I taught Keno how to hold the horses at the end of the pen. She was about 5 years old when Little Man was born and he was into everything. When I would clean out the pen, Little Man would knock over the wheelbarrow full of horse droppings. I used Keno because Kobe just wanted to race Little Man. Keno and I would herd Little Man and his mom to the corner of the pen where I would tell Keno to “hold”. She would keep them there until I released her. At times Little Man would creep up to say hi to her but she would nip at him and bark him back…but in the stall they were buddies.
A herder by accident
Keno had always gotten along with all animals be it my horse, rabbit, bird or guinea pig. She was about two years old when I got my first Peruvian Paso mare as a weanling. I soon got another mare and they both went out in the back pasture to graze. They started getting stubborn and did not want to come in. So one day I was watching her chase them up and down the fence line from the outside of course. And the light bulb went on, so that day when they were out I called them like normal, and they blew me off like normal, but this time I was ready with Keno. I made a fun get’em sound and she was off like a rocket. She ran around the horses barking, grabbing their tails, and finally she irritated them so much they chased her right into the pen where she came to me. She kept looking back to make sure they were following her in the whole way. She did this naturally. Later on I read the Blue Lacy’s do this kind of technique with Bulls. From then on I never had to fret over walking all the way out to the pasture to bring them in, because Keno did it for me.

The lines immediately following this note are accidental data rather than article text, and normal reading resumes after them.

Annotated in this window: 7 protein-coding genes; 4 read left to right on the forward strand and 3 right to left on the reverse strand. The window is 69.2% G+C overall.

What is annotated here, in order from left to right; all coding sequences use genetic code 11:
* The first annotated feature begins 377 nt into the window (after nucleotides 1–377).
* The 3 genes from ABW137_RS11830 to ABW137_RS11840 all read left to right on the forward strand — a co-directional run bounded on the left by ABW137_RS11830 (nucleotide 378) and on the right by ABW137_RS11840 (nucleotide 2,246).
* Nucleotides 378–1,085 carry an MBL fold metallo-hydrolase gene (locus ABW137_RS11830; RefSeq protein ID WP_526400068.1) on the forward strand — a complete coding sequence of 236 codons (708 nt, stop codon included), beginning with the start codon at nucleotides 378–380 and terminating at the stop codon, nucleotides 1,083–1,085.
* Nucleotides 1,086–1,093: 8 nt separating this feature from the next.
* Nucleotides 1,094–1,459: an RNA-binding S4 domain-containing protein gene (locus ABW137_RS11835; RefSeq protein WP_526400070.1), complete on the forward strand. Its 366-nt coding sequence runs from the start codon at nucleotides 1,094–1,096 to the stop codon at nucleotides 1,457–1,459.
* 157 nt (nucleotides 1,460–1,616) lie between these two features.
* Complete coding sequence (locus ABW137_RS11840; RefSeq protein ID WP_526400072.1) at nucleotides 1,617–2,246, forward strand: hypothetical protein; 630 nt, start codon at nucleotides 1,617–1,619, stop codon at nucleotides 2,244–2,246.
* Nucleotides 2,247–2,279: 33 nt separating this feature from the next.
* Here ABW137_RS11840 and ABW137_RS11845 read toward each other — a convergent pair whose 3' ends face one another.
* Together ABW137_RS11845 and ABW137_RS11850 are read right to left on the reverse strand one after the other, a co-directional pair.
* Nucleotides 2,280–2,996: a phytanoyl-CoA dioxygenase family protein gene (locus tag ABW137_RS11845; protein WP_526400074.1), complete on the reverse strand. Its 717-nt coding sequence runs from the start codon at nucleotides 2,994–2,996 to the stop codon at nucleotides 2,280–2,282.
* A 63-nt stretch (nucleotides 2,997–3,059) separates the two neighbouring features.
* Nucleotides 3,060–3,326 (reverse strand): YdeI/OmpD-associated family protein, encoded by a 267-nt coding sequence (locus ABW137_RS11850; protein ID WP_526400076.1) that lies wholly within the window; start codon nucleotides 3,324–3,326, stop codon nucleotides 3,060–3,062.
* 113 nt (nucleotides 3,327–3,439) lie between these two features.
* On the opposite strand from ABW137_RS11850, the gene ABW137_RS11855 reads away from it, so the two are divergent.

That dog was the most amazing mouser I have ever seen.........fast as a cat. When I would open the horse’s feed bin she was right there. I would roll the top of the bag, but they still seemed to find their way in it on occasion. They also sometimes got into the bin. Once Keno heard or saw a mouse the game was on and I had better get out of her way. She would jump into the feed bin headfirst and go into mouse kill mode. She has also dived head first into the feedbag. Even at age 13 plus she was mouse hunting.
Me, me, pick me
When Keno was 1.5 years old we lost our first Ridgeback, Max. She was showing at the time and got horribly depressed. So we took her to Pet Smart after a couple of days at an adoption event. They had a lot of kittens out in cages. So I walked Keno around and she was checking out kittens here and there, and most of them would hiss and spit at her. The one cage she got to had a host of kittens including one little, adorable calico. As Keno got to the cage, the little calico had her paw out reaching for Keno. Keno investigated the little paw and the kitty loved all over Keno’s face. Keno looked up at me with a sparkle in her eye. So I asked for that kitten to come out so they could visit. I put Keno in a down beside me, and the kitten in my lap. I could not keep them apart. They loved each other right away…so we got Keno kitten. It was like the difference in night and day. They remained friends for 7 years before my allergies to cats caused me to have to re-home her with an older woman who really needed a best friend. By then Keno had other doggy pack members so she was okay with it. I will never forget how cut the two were when the kitten wanted Keno and Keno wanted the kitten. That same kitten would play with Keno, my rabbit, and my guinea pig all at the same time.